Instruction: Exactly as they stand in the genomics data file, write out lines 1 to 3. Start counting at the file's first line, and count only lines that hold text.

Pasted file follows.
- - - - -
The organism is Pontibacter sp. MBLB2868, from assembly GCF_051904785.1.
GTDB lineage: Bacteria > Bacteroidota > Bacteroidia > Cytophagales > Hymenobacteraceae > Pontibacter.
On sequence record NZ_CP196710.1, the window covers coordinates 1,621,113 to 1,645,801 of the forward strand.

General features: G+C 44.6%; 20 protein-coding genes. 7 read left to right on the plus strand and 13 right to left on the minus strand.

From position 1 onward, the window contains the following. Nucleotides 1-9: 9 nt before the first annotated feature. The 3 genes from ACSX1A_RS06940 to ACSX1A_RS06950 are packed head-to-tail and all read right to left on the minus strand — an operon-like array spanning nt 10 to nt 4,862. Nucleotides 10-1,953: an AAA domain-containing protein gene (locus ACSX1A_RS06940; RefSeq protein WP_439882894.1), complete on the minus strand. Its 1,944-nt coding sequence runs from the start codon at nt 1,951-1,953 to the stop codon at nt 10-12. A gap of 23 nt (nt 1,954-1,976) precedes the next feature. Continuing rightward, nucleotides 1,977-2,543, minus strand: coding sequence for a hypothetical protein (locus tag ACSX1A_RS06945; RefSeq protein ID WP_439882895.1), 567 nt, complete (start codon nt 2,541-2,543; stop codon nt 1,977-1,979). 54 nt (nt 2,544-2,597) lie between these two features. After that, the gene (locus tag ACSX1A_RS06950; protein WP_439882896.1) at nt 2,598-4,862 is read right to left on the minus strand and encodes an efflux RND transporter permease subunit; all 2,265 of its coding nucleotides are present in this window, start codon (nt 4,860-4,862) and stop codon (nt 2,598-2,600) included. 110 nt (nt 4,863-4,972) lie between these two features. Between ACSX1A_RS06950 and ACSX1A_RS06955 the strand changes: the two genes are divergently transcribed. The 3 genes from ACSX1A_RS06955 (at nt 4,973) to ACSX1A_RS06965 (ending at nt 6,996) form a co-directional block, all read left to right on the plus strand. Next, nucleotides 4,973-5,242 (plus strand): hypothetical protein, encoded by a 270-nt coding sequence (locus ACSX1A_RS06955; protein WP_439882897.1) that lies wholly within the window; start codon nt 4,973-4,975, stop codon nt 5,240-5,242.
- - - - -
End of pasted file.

The organism is Pontibacter sp. MBLB2868, from assembly GCF_051904785.1.
GTDB lineage: Bacteria > Bacteroidota > Bacteroidia > Cytophagales > Hymenobacteraceae > Pontibacter.
On sequence record NZ_CP196710.1, the window covers coordinates 1,621,113 to 1,645,801 of the forward strand.